Peace, Death! is a new game made by a Russian game studio called AZAMATIKA. It’s an arcade simulator that puts you in the role of a reaper working for your boss: Death. You’re just a lowly reaper who must work to bring home the bacon. Welcome to your job at Apocalypse, Inc.!
I originally went into this thinking it would be similar to Papers, Please, which was a game I loved. In a way, Peace, Death! was in a similar vein but watered down in the sense that it has less aspects for you to manage. It’s easy to pick up, and its mechanics are pretty simple. But it does ramp up in difficulty as you’re given more and more details to care for as the game progresses.
Each day that you go to work as a reaper, you have to process people who come to the gates of hell. You’ll either have to send them straight to hell or to heaven. It starts off being pretty simple: if they look like a red Satan-like creature, to hell they go. If they’re human-esque, they’re allowed into heaven. On day two, you’re required to pay more attention to your client’s features since some humans have red horns. You, unfortunately, will have to send them to hell.
The difficulty ramps up since eventually you can’t just look at your client before making your decision. Sometimes, they conceal horns under hats. Sometimes, they’re carrying a weapon or have a telltale puddle of blood below their feet signalling their sins. Then the game opens up a third place for you to send people: purgatory. It’s a place for people who are willing to renounce their sins and therefore will be spared from the horrors of hell. You’ll have to click on the blood stains on them to see if it disappears—if it does, they’re sent to purgatory instead of hell. These are just some of the many features you’ll have to be aware of as you advance in the game.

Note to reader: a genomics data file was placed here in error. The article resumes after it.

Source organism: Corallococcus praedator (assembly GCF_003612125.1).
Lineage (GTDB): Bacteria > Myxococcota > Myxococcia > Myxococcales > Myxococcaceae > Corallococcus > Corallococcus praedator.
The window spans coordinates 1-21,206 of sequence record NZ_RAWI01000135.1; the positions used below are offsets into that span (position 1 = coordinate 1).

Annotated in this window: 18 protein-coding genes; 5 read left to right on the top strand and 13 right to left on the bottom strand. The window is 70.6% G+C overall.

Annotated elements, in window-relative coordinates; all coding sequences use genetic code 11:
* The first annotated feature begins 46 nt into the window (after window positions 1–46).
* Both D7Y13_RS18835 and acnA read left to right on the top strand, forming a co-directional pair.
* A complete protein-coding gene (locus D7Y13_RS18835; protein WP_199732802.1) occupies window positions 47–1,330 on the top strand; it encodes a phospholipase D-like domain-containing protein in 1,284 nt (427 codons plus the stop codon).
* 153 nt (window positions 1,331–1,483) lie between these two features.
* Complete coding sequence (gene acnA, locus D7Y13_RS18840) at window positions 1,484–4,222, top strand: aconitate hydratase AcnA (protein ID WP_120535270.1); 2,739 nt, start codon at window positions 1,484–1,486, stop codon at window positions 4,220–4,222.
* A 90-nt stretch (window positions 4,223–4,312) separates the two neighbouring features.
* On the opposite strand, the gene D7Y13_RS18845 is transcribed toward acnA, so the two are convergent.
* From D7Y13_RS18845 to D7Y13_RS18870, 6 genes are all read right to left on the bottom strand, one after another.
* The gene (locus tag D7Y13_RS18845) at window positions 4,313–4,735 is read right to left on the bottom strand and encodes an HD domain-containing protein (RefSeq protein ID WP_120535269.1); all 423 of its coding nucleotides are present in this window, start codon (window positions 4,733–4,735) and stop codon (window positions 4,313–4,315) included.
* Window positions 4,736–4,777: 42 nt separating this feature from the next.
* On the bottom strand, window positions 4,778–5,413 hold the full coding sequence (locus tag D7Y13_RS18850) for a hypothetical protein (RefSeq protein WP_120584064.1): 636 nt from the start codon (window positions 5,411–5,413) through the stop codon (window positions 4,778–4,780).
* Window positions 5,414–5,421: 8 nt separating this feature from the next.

As you finish your shift each day, you’ll get skulls—which seems to be the currency of the game. Well, one of the currencies. Death isn’t the sole boss at Apocalypse Inc. It’s also ruled by the three other horsemen of the apocalypse. You’re given situations where you can help the people on Earth avoid certain events such as a war. Avoiding it will gain you favor with a certain horsemen, whereas letting it happen will gain you favor with War, for example, but lose you favor with Death. You must have enough skulls to help you avoid an event, so at times, you may piss off your manager-in-charge just because you’re broke.
As you get burdened with more and more features to look out for in your clients, you can purchase things that will help you through a level such as having to deal with one less feature during that day. Of course, these all costs skulls, so I tried my best not to buy any of these level upgrades.
The ending you’ll get varies depending on how your game went, so there’s chances for replayability. I don’t think I personally will go through all those levels again, since although more challenges are thrown at you continually, it does get a teensy bit repetitive. But I think a lot of the new features that you must overcome are pretty unique and creative—props to the devs!
If you wanted easter eggs in a game, you won’t find a shortage of them in Peace, Death! From Overwatch and DOOM references, to Terminator and Lord of the Rings ones, and even to Einstein, there’s a lot of different people you’ll have to process at your desk. I appreciated that if you send certain people from the same franchise into heaven or hell together, they mention a line after you’re done that level as a nod to that!
I had an enjoyable time being the gatekeeper of heaven and hell in Peace, Death! It’s definitely easier to progress through than say, Papers, Please, which makes me want to say it’s more suitable for kids who want to try out a game of this genre. But at the same time, you get pretty weird clients as you work your job as the reaper—some of which may not be children friendly. I also had some issues understanding the instructions and the story in between levels—I believe things got lost in translation between the Russian and the English version of the game? It wasn’t too bad at first, but here and there, I’d miss out on key instructions which would leave me a little confused until I worked it out myself during the levels.
Overall, Peace, Death! was an interesting game for sure.
REVIEW CODE: A complimentary PC code was provided to Bonus Stage for this review. Please send all review code enquiries to firstname.lastname@example.org.
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